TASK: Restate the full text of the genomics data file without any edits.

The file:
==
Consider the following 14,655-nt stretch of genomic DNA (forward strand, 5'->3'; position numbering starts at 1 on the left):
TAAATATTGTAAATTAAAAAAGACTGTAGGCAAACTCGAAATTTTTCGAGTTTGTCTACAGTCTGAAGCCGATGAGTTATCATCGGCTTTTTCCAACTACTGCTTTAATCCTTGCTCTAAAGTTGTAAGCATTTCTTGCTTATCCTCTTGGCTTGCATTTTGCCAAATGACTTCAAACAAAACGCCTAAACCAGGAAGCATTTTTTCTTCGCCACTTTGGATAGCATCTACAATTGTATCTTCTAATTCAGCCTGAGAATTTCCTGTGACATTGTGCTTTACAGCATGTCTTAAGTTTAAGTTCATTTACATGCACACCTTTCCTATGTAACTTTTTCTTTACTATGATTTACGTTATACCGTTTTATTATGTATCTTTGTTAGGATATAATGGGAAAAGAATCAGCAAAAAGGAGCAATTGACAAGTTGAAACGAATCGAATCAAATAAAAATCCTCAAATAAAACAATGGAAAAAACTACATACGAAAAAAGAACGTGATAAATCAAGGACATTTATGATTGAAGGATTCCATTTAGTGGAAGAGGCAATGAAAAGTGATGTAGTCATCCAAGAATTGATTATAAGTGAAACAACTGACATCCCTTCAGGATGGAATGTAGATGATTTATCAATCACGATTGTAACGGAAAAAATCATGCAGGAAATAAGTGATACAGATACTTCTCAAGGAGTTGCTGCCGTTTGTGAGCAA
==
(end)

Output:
Consider the following 14,655-nt stretch of genomic DNA (forward strand, 5'->3'; position numbering starts at 1 on the left):
TAAATATTGTAAATTAAAAAAGACTGTAGGCAAACTCGAAATTTTTCGAGTTTGTCTACAGTCTGAAGCCGATGAGTTATCATCGGCTTTTTCCAACTACTGCTTTAATCCTTGCTCTAAAGTTGTAAGCATTTCTTGCTTATCCTCTTGGCTTGCATTTTGCCAAATGACTTCAAACAAAACGCCTAAACCAGGAAGCATTTTTTCTTCGCCACTTTGGATAGCATCTACAATTGTATCTTCTAATTCAGCCTGAGAATTTCCTGTGACATTGTGCTTTACAGCATGTCTTAAGTTTAAGTTCATTTACATGCACACCTTTCCTATGTAACTTTTTCTTTACTATGATTTACGTTATACCGTTTTATTATGTATCTTTGTTAGGATATAATGGGAAAAGAATCAGCAAAAAGGAGCAATTGACAAGTTGAAACGAATCGAATCAAATAAAAATCCTCAAATAAAACAATGGAAAAAACTACATACGAAAAAAGAACGTGATAAATCAAGGACATTTATGATTGAAGGATTCCATTTAGTGGAAGAGGCAATGAAAAGTGATGTAGTCATCCAAGAATTGATTATAAGTGAAACAACTGACATCCCTTCAGGATGGAATGTAGATGATTTATCAATCACGATTGTAACGGAAAAAATCATGCAGGAAATAAGTGATACAGATACTTCTCAAGGAGTTGCTGCCGTTTGTGAGCAA